A few years ago, after my mission memoir was published, I was interviewed for Dialogue along with fellow author Roger Terry who wrote Bruder. I was asked why I hadn’t spent more time in my memoir explaining my personal beliefs, looking back at my young thoughts and explaining how they now differed. That was something I noticed he did in his book as did Craig Harline in Way Below the Angels. I had a few reasons for wanting to do something different. First, knowing that very few women served during my era, I wanted to present the experience as I lived it, not as I see it now as an adult. Second, unlike most Elders, I was an adult when I served, and my perspectives didn’t change quite as radically. I didn’t go out as a child and come back as an adult, like most men seem to do, at least in that time frame. Lastly, I am incredibly skeptical of the explanations we give for why we believe the things we do.

As I’ve quoted before, Jonathan Haidt refers to beliefs as a rider on an elephant. The rider explains why the elephant is going where it goes, but the rider is not really in control, and the explanations are post hoc justifications to explain what the rider thinks is going on, not what is really going on. So it is when we try to explain our beliefs. We come up with something that sounds good to us, but if we try to get below the surface, most of these explanations fall apart. They are all made up, so why wouldn’t they? We don’t really know why we do what we do.

Sometimes we accidentally type a different word than we intend. This occasionally happens when I’m listening to something or lost in thought about something unrelated while also typing. Those words and thoughts will accidentally show up in the thing I’m typing, and I only catch it later when reading through it. We sometimes call it a Freudian slip, if the word we say by accident appears to be psychologically revealing, but sometimes it’s less meaningful than that. Just an accidental insertion of a parallel internal monologue.

But have you ever done something that you really couldn’t explain away so easily? Behaved in a way that you thought was atypical or unlike who you think you are?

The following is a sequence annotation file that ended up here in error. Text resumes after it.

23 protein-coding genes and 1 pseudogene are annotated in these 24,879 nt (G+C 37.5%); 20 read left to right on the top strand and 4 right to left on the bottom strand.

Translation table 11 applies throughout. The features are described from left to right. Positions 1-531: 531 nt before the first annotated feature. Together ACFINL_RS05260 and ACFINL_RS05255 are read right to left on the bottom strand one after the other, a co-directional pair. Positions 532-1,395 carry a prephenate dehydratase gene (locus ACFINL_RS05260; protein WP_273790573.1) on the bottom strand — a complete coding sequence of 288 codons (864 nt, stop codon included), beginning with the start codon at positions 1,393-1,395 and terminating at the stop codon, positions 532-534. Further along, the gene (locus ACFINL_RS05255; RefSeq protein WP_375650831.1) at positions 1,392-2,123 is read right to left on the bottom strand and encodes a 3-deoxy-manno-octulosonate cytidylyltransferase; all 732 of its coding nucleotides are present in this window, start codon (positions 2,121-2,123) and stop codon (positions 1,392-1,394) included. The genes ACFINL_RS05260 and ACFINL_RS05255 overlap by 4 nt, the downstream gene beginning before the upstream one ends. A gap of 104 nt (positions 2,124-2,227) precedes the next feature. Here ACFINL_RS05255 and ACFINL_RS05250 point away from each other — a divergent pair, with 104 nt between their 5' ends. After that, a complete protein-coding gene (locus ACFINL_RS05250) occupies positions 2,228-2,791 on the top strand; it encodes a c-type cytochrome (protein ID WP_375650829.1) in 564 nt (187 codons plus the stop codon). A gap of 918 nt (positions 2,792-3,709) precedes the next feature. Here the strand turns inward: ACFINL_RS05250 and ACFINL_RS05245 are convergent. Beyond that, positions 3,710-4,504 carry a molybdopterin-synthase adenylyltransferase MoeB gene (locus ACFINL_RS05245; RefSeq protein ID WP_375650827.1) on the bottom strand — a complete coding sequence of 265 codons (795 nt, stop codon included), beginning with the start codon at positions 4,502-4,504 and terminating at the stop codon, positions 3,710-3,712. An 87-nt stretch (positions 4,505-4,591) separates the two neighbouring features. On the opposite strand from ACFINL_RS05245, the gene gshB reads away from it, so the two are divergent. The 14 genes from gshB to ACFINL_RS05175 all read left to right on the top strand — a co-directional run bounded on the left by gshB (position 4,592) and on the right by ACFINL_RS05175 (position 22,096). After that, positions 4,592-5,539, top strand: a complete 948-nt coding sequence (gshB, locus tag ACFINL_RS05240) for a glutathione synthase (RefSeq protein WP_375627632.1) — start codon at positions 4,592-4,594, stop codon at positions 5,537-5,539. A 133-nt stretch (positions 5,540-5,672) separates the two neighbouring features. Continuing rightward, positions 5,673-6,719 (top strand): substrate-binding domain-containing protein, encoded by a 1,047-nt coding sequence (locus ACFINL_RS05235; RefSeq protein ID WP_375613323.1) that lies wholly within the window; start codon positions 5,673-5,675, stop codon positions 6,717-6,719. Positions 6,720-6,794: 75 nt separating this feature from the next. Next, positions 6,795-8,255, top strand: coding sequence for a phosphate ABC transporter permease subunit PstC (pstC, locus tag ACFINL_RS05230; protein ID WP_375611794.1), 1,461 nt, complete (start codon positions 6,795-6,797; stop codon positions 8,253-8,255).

I talked to a friend of mine who has never been a member of the church, someone I was close friends with in high school. He was reading my mission memoir which I had given a link to on Facebook. He was baffled, reading about this experience I had that was so completely foreign to his concept of who I was. He said it was like reading a book about a stranger, someone he didn’t know at all. Where was the me who was full of attitude and anti-authoritarian? The cool girl? The rebel? As I pointed out, I was the same person, but in completely different contexts. But maybe I really was two people. Maybe I wasn’t as cool as he thought I was. Maybe I was way cooler than my fellow missionaries thought I was. Maybe both were true.

People whose brains have been divided between hemispheres, disconnecting the communication between both sides of their brain, may suffer from something called alien hand syndrome, also known as Dr. Strangelove syndrome [1]:

Film buffs may remember that the title character of the classic 1964 dark comedy Dr. Strangelove, or: How I Learned to Stop Worrying and Love the Bomb had what looked like alien hand syndrome. Dr. Strangelove’s hand would perform what appeared to be purposeful acts but were in fact unintentional.

In a report documented in the medical literature, a man’s alien hand started undoing the buttons on his shirt as his other hand buttoned them. In other case reports, patients have said they awoke from sleep to find their hands choking them.

In another case, a 56-year-old patient recovering from a stroke reported that his right hand was behaving of its own accord—flipping light switches, grabbing papers, and batting away his left hand. 


Because we don’t suffer from alien hand syndrome (which can also occur in legs, just FYI in case your legs start doing weird stuff against your will), we have the illusion that we are in control, that we are the driver, not the rider, of the elephant. We attribute quirks like typos to inattention or muscle memory. We tell ourselves a story that maintains the illusion of control, that we are who we think we are, who we’ve told ourselves we are.

Fast and testimony meeting seems to me to be an exercise in crystalizing our own personal narrative, interpreting our actions and observations into a faith-promoting narrative. We’ve been told that a testimony is found in the bearing thereof, and there’s a psychological reason for that. The more we tell a story a certain way, the truer it feels to us. The facts examined in a testimony can be interpreted in many different ways. For example, a non-believer can look at the Word of Wisdom and scoff at it, considering it a narrow-minded way to judge others, not based on actual scientific benefit, something to keep people inside the community and isolated from outside influences. A believer can look at it as a confirmation of divine intervention, a revealed health code from God to His children for their benefit, a higher standard of living. The story we tell, how often we tell it, and to whom we tell it, all make it easier to continue to see things that way and harder to see them another way. The more we tell a story, the more we believe it. The more real it becomes.

  • Have you ever changed your story about yourself?
  • Have you wondered why you did something that didn’t seem like you at all?
  • Have you observed that you behaved differently in different contexts?


[1] Best name for a mental disorder that I’ve ever heard, hands, er, hand, down.